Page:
“(T)he Sandwich Islanders eat (salt) very freely with their food, and use much in preserving their fish. … The surplus … they dispose of to vessels touching at the islands, or export to the Russian settlements on the north-west coast of America, where it is in great demand for curing fish, &c.” (Ellis)

The salt also came in handy with the region’s supplying whalers with fresh and salt beef that called to the Islands, as well as the later Gold Rushers of America.  Here is where Samuel Parker (of the later Parker Ranch fame) started out as a cattle hunter to fill those needs.

Increasing demand for meat, hides and tallow prompted Kuakini, governor of Hawai‘i Island, to establish a residence (and corrals) at Waimea in 1830. After having difficulty traversing the rocky trail from Waimea to Kawaihae, he “wisely sentenced forty persons guilty of violating the seventh commandment (committing adultery”) to construct a road connecting the two.

About this time, 2-wheeled Mexican ox carts started to appear; they were used to transport the meat and other goods between Waimea and Kawaihae (lots of white and sweet potatoes were grown in Waimea for export to California during the Gold Rush.)

As the area continued to grow and develop, most of the residential and commercial buildings that comprised Kawaihae Town continued to be located close to the shoreline of the bay; the uplands of the Kawaihae region remained undeveloped pasture land.  (Cultural Surveys)

The WWII years brought dramatic change.  The vast isolated plains of Waimea were viewed as an ideal location for a troop training center and in the spring of 1942 an army recruit camp was built there. The recruits were followed by the Second and Fifth Marine Divisions that recuperated and trained at Waimea. At its height, the Waimea camp (later dubbed Camp Tarawa,) consisting of tents and Quonset huts set on thousands of acres, housed up to 40,000 men.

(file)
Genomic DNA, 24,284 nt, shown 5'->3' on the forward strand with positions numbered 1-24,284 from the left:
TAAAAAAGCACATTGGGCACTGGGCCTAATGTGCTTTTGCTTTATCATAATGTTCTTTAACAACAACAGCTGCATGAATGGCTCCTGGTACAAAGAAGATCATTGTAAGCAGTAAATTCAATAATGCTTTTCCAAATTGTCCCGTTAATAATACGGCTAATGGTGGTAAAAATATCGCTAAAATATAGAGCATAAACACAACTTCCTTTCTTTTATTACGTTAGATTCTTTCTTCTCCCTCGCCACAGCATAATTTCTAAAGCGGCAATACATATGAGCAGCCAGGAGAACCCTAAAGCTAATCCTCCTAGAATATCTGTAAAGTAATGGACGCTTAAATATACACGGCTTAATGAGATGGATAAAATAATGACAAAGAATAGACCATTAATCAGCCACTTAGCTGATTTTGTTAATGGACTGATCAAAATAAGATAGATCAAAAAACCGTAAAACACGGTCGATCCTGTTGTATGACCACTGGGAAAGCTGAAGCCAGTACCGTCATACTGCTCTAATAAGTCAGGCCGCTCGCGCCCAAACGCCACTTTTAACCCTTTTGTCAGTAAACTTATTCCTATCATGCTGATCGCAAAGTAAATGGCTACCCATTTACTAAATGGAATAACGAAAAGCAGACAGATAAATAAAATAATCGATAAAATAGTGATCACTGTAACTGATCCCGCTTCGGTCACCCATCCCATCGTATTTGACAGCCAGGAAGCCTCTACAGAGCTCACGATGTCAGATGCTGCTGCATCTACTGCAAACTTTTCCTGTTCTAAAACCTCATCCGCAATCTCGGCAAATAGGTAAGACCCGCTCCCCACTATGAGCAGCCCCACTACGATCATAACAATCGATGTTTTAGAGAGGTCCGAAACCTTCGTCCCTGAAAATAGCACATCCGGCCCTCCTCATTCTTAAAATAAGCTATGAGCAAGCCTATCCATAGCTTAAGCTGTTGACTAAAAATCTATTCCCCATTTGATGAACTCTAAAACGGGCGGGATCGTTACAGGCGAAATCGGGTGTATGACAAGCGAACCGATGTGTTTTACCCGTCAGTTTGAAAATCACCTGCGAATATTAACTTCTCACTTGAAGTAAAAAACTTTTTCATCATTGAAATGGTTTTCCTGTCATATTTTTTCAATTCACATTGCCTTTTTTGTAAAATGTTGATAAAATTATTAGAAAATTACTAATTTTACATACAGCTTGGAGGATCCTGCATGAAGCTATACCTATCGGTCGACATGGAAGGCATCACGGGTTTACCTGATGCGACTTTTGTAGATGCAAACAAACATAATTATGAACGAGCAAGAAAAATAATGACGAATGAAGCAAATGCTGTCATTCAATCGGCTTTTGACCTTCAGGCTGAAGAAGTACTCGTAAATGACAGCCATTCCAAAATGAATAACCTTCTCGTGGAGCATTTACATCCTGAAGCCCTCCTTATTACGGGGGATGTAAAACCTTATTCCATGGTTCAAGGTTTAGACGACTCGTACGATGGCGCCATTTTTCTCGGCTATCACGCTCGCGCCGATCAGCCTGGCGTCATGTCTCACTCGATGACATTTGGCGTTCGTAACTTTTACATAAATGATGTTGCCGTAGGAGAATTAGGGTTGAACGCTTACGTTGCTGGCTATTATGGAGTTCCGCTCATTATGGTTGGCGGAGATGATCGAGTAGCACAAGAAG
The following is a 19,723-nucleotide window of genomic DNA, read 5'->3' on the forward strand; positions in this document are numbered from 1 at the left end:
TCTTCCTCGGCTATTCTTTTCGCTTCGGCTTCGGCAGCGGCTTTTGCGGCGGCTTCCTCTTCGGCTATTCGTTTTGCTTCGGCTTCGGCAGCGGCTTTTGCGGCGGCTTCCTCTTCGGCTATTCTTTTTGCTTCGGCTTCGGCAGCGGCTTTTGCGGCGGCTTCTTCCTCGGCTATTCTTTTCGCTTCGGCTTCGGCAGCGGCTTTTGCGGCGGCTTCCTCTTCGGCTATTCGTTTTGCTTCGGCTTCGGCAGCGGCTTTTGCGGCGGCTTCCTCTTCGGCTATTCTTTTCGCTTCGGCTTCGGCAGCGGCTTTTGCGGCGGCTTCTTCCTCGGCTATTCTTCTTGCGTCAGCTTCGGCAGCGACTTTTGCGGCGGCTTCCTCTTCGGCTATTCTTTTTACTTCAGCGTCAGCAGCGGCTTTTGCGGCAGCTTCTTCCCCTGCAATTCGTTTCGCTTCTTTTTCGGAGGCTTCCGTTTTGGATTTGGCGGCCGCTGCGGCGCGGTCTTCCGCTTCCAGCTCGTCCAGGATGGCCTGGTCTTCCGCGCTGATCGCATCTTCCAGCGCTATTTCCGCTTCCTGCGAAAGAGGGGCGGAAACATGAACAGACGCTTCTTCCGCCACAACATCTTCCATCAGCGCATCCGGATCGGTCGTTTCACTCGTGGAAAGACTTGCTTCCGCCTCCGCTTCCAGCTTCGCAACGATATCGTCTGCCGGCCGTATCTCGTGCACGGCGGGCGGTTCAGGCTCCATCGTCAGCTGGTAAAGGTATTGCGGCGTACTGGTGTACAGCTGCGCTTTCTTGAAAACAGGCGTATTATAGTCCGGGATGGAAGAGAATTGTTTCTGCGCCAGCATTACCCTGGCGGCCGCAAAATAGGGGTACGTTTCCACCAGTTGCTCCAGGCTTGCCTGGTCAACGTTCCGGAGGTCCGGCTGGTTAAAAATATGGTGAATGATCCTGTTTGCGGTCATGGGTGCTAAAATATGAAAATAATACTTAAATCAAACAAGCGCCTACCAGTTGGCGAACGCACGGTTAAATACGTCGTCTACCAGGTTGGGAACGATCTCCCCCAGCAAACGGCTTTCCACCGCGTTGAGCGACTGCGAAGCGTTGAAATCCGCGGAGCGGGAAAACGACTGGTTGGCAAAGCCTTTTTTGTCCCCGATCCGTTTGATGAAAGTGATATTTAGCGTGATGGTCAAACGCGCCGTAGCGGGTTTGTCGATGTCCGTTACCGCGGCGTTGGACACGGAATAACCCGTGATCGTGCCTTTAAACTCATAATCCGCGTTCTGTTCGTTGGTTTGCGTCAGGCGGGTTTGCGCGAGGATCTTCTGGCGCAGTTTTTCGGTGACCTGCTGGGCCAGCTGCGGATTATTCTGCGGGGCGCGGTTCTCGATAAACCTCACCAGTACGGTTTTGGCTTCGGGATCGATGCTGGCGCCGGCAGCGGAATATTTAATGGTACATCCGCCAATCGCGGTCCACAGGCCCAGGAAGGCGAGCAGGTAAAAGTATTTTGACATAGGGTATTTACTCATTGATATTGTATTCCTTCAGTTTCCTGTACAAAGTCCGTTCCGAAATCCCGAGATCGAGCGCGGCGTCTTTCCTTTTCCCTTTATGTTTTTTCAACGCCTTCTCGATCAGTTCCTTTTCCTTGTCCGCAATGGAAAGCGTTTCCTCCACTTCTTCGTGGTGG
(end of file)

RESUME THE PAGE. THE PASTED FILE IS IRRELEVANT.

Troops were shipped in and out through Kawaihae. At the southern end of the bay, in Kawaihae 2, amphibious landing exercises were conducted and military emplacements were set up in the area of Puʻukohola Heiau.

The war in the Pacific had been over less than a year when on April 1, 1946, an earthquake off the Aleutian Islands caused a tsunami that devastated the Hawaiian Islands.  Although no lives were lost at Kawaihae, its effects wiped out commercial fishing activity there and it was reported that the tsunami “…was the beginning of the end for the Kawaihae Fishing Village. People left.”  (Cultural Surveys)

By the 1950s, the need for improved harbor facilities at Kawaihae was apparent. The old landing had been destroyed in the 1946 tsunami and the one built in 1937 had proven unsafe in high seas. The Kawaihae Deep-Draft Harbor project was authorized by the US Congress in 1950 and finally dedicated on October 5, 1959.

The harbor’s construction was hailed as an “economic shot in the arm,” for sugar planters in the Kohala region of the island would no longer have to ship their crops overland to Hilo or to Kailua-Kona. The harbor would serve military needs as well. The Army was about to acquire a 100,000-acre training site nearby and could unload supplies at Kawaihae Harbor.  (Cultural Surveys)

On August 17, 1972, the US Congress authorized the designation of Puʻukohola Heiau as a National Historic Site. This site also encompasses Mailekini Heiau; Hale O Kapuni Heiau (a submerged “shark” heiau;) Pōhaku o Alapaʻi ku palupalu mano (a stone on the beach where chief Alapaʻi leaned against while watching sharks circling around offerings placed at the submerged heiau;) Pelekane (Kamehameha’s Kawaihae residence) and the site of John Young’s house.

The image shows Kawaihae Bay, as drawn in 1822.  In addition, I have added other images in a folder of like name in the Photos section on my Facebook and Google+ pages.